Tuesday, March 15, 2011

Hair and There

Every few months, I look at the mirror, thinking to myself that I deserve to look better. Since the anti-wrinkle youth enhancing creams were not helping much, and I was quite bored during the spring break, I decided to get a haircut. Now the problem of getting a haircut is two-fold. First, I am so myopic that I wouldn’t notice an elephant in the room without my glasses. Second, no one chops your hair as if a hungry famine-stricken rat just fed on your hair. When they do it, they “set it” and “style it” in such a way that you don’t realize disaster has struck till you get home and wash your hair. So the other day when I decided I was bored, haircut deprived for 5 months, and two days away from three Bong parties where I needed to show off my beauty, I thought it is a good idea to get a makeover.

While the lady at the salon shampooed my hair, I almost fell asleep, so relaxing it felt. She woke me up and asked me what kind of cut I wanted. I asked her to chop it by a few inches, still holding on to my original hair style that the lady in Shyambazar gave me last year. I should have suspected trouble from the way she sweetly cooed and called me “honey”. Soon my glasses were gone, and all I heard was snip snip. Soon I was half asleep, half awake in la-la-land. The snip snip continued, moving my swivel chair this way and that way. The snip snip was soon followed by a wrrrr wrrr wrrrr. Hot air blew all over my face, waking me up from my slumber. I should have realized, it was the “welcome back to reality, Miss. Rat-ate-you-hair” call. If she turned my chair this way and that way during the haircut, she did it ten times more now. My swivel chair swiveled like Madan Chopra’s chair did in Baazigar while Vicky Malhotra fantasized about his “I-thought-it-sucked-big-time” revenge plan. The little of what was left of my hair flew all over my face. When the wrrr-ing stopped, my glasses were shoved back to me, a mirror held behind my head. Honestly, it was cut so short that it looked like a lawn mower accident. Something looked very wrong about the way I looked, but I could not really point to what it was. My hair was set so well that if you got me some fancy clothes, I’d be ready to parade around the streets of Paris like a fashionista. She must have seen me frown, for she promptly added some “you have lovely, luscious, voluminous hair” type compliments. She even said I looked a lot younger now. I was sold.

I came home happy, went to sleep, and washed my hair the next day. Disaster struck. I looked at myself and couldn’t figure out what kind of cut she had given me. Strands of hair stuck out like bovine horns by my ears. If I parted it left or right, I would have to tilt my head at an angle of 45 degrees in that direction to make sure the hair stayed at the right place. It was so short that I could no longer tie it all up to hide the actual style. From letting my hair down, my hair had let me down. Before the parties, I spent 30 minutes blow drying it and straightening it, which is a record given that I never use such fancy stuff. Yet nothing could salvage the rodent-infested field my head looked like, as if someone had used hand saws instead of scissors. Imagine, a fancy dress, good makeup, and a crop of hay stack on my head; that is exactly what I looked like. Ever since, I decided not to go to parties until my hair grew back. I decided to make use of my caps or dupattas as much as I could. I try oiling it more than I have ever done to make it sit in place, reminding me of the bumpkin with the hair oil factory in Jajau (The inscrutable Americans by Anurag Mathur). When I wake up every morning, I look as if a cyclone hit my head. I look at myself in the bathroom mirror, twist and turn wisps of hair this way and that way, but nothing works. There is nothing more helpless than looking at your newly chopped off hair, knowing that it will take months before you can get rid of the joker look and look your old normal self again. Honestly, Indian salons give a far superior haircut than salons here. So while my hair continues to grow in nanometers every day, I have no option but to pretend that this rodent-fed field of a haircut is the latest in vogue.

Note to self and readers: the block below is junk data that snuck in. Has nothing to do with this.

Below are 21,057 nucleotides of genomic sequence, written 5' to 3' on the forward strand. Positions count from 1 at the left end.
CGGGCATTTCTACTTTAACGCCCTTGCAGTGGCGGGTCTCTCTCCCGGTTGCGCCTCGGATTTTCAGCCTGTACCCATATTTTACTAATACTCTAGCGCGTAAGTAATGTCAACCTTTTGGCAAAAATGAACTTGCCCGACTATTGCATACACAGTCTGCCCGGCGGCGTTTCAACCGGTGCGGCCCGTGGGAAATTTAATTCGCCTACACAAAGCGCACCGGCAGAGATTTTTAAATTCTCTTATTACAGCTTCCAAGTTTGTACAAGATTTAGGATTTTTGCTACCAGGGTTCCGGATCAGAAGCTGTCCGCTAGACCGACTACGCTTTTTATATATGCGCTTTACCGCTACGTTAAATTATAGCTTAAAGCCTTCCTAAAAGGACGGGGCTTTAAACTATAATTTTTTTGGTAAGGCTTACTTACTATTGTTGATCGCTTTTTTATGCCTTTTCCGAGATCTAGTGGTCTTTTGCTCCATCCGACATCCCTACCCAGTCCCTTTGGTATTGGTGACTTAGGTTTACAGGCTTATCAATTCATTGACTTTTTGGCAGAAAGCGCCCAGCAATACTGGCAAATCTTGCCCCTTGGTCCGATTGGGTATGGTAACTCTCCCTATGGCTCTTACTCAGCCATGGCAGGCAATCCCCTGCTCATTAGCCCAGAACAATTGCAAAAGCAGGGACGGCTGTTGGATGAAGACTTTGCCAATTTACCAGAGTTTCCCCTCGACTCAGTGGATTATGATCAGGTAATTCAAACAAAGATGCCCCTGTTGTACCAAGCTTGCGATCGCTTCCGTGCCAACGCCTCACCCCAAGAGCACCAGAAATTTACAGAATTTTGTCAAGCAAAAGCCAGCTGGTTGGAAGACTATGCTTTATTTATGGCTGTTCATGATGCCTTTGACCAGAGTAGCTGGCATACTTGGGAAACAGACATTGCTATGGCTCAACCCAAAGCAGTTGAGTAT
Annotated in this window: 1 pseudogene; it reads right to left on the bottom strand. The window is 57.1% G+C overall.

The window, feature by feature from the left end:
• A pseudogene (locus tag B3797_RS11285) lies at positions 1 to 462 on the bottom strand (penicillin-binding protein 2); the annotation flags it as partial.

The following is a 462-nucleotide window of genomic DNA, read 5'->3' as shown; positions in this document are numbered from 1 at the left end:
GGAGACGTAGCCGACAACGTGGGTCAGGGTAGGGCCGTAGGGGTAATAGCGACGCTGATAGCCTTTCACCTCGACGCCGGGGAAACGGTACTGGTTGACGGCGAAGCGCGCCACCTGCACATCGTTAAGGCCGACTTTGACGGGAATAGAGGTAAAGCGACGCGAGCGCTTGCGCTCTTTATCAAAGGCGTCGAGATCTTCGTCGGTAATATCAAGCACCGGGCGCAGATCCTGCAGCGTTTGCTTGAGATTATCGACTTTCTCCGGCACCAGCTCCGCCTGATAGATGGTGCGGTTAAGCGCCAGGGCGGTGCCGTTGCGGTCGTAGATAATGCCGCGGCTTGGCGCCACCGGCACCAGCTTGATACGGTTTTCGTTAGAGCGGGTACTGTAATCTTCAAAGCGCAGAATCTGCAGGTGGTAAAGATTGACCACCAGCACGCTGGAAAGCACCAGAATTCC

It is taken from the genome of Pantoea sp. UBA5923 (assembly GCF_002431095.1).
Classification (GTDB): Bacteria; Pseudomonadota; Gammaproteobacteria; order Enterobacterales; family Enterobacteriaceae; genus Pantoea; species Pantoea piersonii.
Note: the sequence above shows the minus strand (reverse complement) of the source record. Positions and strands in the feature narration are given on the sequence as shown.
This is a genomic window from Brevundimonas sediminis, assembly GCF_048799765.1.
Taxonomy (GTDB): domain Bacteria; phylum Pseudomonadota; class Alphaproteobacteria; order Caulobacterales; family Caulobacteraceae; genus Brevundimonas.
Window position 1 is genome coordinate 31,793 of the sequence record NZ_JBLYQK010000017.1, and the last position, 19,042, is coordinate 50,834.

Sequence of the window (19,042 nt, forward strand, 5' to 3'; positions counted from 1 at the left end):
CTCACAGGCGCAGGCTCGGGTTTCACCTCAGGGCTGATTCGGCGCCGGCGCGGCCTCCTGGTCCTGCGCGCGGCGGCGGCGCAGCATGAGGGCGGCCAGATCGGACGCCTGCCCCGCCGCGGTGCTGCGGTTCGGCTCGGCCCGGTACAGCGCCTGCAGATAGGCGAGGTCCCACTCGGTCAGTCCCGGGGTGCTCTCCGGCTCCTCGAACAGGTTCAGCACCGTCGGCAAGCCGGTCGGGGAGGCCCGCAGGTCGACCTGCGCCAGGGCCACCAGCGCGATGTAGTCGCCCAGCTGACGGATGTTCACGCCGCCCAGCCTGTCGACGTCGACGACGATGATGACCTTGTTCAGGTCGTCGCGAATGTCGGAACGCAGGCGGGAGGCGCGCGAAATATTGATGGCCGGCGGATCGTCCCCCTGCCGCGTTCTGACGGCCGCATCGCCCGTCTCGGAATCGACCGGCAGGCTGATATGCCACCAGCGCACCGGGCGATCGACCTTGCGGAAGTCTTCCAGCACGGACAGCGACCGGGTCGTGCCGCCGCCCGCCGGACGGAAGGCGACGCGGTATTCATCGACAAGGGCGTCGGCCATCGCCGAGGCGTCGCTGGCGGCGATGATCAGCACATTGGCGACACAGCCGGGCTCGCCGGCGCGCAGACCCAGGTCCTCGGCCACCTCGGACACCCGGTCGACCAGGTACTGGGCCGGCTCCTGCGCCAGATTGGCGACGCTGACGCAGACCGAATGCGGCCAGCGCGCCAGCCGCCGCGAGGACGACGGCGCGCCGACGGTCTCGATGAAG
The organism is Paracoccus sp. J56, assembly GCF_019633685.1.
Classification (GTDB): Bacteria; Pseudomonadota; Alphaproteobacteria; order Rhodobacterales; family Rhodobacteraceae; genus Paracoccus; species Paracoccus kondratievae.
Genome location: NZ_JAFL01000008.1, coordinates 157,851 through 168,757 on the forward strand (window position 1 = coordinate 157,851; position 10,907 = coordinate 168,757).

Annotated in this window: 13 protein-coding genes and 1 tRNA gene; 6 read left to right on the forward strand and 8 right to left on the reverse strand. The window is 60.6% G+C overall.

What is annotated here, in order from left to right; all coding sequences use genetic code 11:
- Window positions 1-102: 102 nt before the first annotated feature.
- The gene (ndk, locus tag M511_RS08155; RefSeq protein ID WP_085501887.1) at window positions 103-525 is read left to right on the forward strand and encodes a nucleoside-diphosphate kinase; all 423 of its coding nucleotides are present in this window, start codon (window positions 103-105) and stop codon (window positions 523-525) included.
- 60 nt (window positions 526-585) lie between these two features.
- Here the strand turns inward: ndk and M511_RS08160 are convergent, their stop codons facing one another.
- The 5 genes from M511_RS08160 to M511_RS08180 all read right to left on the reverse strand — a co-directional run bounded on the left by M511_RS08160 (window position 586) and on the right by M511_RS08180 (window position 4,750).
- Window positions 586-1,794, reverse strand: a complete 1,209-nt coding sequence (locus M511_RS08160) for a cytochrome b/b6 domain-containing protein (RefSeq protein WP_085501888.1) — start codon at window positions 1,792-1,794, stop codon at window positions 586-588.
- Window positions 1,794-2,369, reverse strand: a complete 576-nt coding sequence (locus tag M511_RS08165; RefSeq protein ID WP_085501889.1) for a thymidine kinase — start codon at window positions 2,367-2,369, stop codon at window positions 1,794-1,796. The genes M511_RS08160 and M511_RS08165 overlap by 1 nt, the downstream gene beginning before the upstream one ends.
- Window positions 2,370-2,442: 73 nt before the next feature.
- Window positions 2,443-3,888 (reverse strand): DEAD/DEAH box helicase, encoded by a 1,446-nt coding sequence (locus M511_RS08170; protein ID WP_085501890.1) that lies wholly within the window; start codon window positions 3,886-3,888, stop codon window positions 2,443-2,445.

sunshine

8 comments:

Nikhil Garg said...

Hahaha

Me said...

after two years of growing my hair after straightening it over n over so that it reaches below the shoulder length I go to this la di dah place to get a trim..i say Dont cut it short...specs off..haircut happens..turns out she didnt hear the word Dont..!! I see my two month old pics and cry now....sigh..!!!

Niranjana said...

Ah, what a nostalgia-inducing read. I have mad hair, which has tormented me for decades. My hairdresser strategy: never go so short that I can't hold it all back with one scrunchie, and never go with something that requires "product" after a shower. Works for me.

Ketaki... said...

Ah been there.. I feel your pain sister..

Abhishek Mukherjee said...

Back to your best! Keep writing, kid.

Shashi said...

Too funny..... Look at the bright side - you don't have to tear your hair over anything....at least for the next few months....

*ducks for cover*

Deepika said...

RIGHT ON SPOT! People stare at me in disbelief in India when I tell them that Amerrican stylists cannot style/cut Indian hair for NUTS. I'm glad you echo my sentiments. Since one shoddy bad haircut day 3 years back, I've decided to leave all my fancy hair-styling to my annual trip too India. And I book my appointment with the hair salon there before I even book my tickets. :-)

Kolor said...

I wish I had long hair. Then I would get is styled for the longest possible time. Sitting in that chair while someone snips around is the utmost in pampering..!